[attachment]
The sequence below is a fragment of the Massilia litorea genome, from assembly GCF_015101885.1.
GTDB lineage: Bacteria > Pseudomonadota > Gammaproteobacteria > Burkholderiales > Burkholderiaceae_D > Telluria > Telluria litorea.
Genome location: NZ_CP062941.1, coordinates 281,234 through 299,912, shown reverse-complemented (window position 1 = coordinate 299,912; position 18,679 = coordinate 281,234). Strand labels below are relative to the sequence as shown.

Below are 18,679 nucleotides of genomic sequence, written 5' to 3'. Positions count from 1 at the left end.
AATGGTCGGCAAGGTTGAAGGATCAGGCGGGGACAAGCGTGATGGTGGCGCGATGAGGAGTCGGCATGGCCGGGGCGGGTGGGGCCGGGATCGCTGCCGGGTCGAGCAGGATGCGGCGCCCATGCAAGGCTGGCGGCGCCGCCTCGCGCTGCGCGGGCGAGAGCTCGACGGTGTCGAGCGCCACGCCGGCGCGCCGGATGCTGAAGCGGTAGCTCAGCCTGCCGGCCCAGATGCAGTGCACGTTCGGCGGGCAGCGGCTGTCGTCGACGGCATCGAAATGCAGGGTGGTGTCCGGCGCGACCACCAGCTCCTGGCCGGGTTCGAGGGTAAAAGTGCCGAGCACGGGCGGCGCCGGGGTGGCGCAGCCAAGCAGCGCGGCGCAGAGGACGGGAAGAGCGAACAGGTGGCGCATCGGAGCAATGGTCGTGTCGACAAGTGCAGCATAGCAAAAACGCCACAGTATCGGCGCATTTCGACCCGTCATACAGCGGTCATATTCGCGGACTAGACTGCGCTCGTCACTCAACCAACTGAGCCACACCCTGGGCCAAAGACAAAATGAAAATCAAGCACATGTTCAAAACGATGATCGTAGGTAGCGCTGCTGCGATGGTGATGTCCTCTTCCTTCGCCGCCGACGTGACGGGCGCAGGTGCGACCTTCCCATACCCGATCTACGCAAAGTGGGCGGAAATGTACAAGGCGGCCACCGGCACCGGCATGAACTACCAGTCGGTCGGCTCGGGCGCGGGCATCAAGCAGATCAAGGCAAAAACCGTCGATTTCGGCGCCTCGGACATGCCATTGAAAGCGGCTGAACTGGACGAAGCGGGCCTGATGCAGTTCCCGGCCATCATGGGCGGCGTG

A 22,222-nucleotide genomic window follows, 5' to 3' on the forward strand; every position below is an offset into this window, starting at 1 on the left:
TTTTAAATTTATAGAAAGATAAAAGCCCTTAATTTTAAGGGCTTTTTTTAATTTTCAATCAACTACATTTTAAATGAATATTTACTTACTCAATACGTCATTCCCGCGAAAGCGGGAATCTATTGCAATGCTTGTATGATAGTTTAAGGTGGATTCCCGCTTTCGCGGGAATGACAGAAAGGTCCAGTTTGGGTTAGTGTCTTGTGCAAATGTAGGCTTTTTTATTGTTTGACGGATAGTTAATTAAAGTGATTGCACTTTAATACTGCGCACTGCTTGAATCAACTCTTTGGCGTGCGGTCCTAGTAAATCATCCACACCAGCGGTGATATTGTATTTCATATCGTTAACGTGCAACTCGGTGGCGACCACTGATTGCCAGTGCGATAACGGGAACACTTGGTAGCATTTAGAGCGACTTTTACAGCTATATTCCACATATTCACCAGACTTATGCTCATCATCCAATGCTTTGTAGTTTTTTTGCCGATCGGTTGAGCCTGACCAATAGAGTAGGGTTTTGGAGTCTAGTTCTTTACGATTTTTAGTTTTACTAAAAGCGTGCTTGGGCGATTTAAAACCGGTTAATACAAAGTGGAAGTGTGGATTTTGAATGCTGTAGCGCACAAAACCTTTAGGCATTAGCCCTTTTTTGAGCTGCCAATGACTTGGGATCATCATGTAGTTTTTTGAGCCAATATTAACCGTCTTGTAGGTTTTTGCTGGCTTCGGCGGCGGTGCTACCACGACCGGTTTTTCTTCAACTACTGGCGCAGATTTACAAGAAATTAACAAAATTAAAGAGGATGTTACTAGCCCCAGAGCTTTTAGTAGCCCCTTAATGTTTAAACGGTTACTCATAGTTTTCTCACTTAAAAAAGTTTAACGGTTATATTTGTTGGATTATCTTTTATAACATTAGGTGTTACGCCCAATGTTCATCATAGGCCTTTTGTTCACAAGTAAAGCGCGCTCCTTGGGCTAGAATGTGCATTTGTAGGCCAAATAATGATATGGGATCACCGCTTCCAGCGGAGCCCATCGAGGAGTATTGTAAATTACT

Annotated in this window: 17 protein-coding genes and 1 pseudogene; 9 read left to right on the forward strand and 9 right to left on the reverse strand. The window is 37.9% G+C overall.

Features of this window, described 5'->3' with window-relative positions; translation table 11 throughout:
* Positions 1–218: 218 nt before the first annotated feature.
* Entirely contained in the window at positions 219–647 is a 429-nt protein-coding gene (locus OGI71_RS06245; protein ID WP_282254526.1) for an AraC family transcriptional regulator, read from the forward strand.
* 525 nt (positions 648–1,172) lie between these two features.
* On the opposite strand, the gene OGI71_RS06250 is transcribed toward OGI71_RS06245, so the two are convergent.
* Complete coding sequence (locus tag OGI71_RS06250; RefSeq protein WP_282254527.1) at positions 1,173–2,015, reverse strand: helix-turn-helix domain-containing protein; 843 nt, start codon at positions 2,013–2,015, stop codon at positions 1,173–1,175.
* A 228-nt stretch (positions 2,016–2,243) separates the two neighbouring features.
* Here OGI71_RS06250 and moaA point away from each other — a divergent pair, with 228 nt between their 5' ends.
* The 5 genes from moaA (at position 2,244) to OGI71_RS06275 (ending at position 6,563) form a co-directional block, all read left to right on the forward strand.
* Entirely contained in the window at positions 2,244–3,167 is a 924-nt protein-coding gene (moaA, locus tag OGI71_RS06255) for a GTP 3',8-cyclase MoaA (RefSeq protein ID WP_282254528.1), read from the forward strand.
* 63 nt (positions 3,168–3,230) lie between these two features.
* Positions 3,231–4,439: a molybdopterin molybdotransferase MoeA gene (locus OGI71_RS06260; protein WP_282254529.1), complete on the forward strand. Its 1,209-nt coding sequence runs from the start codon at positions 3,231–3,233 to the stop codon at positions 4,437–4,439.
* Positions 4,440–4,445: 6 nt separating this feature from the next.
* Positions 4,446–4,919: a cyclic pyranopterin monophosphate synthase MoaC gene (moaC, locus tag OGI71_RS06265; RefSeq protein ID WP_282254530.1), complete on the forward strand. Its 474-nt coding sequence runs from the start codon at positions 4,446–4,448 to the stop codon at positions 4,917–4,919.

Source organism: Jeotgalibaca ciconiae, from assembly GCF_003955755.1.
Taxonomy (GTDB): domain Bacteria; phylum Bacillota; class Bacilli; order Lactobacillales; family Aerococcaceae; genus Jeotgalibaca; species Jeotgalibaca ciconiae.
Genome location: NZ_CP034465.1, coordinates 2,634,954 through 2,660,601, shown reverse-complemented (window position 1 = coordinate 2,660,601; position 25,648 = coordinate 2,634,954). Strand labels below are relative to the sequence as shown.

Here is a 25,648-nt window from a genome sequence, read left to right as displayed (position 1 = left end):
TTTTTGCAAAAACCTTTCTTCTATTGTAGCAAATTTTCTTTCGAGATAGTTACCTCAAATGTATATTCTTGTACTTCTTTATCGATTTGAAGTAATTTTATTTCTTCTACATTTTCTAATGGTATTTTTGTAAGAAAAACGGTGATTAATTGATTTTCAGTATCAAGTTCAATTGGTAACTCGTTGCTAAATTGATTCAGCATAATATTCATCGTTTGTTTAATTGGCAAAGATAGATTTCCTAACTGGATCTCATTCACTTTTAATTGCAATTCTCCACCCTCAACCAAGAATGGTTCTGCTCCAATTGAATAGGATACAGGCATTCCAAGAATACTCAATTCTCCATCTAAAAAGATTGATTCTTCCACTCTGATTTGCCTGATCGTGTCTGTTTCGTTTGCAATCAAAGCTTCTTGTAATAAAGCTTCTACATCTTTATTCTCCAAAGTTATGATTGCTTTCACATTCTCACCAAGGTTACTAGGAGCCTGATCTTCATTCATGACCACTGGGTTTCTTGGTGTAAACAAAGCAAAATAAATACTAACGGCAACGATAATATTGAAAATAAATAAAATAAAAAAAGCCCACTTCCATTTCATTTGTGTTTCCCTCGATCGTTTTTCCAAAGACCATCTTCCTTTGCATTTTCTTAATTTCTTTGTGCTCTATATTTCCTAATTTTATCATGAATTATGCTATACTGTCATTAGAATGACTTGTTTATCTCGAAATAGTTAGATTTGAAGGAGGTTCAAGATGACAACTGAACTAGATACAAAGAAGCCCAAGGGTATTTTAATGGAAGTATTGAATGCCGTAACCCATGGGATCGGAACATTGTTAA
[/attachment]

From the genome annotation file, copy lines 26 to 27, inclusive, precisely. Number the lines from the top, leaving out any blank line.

Here is a 25,648-nt window from a genome sequence, read left to right as displayed (position 1 = left end):
TTTTTGCAAAAACCTTTCTTCTATTGTAGCAAATTTTCTTTCGAGATAGTTACCTCAAATGTATATTCTTGTACTTCTTTATCGATTTGAAGTAATTTTATTTCTTCTACATTTTCTAATGGTATTTTTGTAAGAAAAACGGTGATTAATTGATTTTCAGTATCAAGTTCAATTGGTAACTCGTTGCTAAATTGATTCAGCATAATATTCATCGTTTGTTTAATTGGCAAAGATAGATTTCCTAACTGGATCTCATTCACTTTTAATTGCAATTCTCCACCCTCAACCAAGAATGGTTCTGCTCCAATTGAATAGGATACAGGCATTCCAAGAATACTCAATTCTCCATCTAAAAAGATTGATTCTTCCACTCTGATTTGCCTGATCGTGTCTGTTTCGTTTGCAATCAAAGCTTCTTGTAATAAAGCTTCTACATCTTTATTCTCCAAAGTTATGATTGCTTTCACATTCTCACCAAGGTTACTAGGAGCCTGATCTTCATTCATGACCACTGGGTTTCTTGGTGTAAACAAAGCAAAATAAATACTAACGGCAACGATAATATTGAAAATAAATAAAATAAAAAAAGCCCACTTCCATTTCATTTGTGTTTCCCTCGATCGTTTTTCCAAAGACCATCTTCCTTTGCATTTTCTTAATTTCTTTGTGCTCTATATTTCCTAATTTTATCATGAATTATGCTATACTGTCATTAGAATGACTTGTTTATCTCGAAATAGTTAGATTTGAAGGAGGTTCAAGATGACAACTGAACTAGATACAAAGAAGCCCAAGGGTATTTTAATGGAAGTATTGAATGCCGTAACCCATGGGATCGGAACATTGTTAA